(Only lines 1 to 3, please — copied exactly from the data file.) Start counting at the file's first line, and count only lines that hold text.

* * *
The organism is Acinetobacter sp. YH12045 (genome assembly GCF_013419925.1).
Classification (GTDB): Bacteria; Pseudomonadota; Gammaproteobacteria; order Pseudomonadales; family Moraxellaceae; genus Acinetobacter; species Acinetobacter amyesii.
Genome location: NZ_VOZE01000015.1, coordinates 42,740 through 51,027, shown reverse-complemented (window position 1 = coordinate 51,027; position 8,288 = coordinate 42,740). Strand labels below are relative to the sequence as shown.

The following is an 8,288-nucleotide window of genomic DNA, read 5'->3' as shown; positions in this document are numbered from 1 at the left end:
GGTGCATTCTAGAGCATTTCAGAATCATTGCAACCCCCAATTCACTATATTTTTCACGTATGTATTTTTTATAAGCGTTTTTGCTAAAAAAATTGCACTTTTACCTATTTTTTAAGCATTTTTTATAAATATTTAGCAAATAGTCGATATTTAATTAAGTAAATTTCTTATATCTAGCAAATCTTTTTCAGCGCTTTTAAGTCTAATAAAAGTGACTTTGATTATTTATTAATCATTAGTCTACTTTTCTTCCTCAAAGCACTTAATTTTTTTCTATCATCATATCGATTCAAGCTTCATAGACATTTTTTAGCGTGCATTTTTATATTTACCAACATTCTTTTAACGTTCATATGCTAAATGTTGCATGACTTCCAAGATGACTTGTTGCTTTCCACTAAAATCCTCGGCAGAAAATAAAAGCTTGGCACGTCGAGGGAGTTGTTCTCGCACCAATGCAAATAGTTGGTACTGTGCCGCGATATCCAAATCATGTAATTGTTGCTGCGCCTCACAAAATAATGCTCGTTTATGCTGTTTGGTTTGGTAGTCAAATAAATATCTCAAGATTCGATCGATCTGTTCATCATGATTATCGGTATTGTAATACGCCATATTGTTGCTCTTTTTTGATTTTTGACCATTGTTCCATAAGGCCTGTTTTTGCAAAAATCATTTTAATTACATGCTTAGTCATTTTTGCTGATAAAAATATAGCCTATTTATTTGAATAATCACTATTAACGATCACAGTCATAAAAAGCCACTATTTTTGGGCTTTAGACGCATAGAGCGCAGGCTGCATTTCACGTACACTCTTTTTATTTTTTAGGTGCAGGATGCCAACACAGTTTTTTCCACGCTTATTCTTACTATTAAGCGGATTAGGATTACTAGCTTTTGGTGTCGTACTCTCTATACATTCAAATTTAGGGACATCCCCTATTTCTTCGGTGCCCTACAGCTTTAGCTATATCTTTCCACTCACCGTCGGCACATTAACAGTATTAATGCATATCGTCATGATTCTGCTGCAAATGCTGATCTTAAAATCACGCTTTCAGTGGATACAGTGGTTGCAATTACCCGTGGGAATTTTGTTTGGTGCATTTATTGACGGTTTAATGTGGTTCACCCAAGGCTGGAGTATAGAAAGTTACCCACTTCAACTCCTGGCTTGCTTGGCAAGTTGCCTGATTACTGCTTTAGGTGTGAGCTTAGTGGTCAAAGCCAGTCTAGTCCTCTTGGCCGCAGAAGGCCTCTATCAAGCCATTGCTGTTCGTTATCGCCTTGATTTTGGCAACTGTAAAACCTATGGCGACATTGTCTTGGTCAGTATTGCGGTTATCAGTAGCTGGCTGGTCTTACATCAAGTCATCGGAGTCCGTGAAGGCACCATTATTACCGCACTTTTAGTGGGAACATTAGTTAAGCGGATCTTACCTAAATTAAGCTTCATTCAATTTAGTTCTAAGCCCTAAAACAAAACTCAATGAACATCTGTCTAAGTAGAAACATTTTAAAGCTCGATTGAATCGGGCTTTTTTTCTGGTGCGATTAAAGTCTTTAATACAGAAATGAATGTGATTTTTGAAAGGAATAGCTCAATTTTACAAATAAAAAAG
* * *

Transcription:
The organism is Acinetobacter sp. YH12045 (genome assembly GCF_013419925.1).
Classification (GTDB): Bacteria; Pseudomonadota; Gammaproteobacteria; order Pseudomonadales; family Moraxellaceae; genus Acinetobacter; species Acinetobacter amyesii.
Genome location: NZ_VOZE01000015.1, coordinates 42,740 through 51,027, shown reverse-complemented (window position 1 = coordinate 51,027; position 8,288 = coordinate 42,740). Strand labels below are relative to the sequence as shown.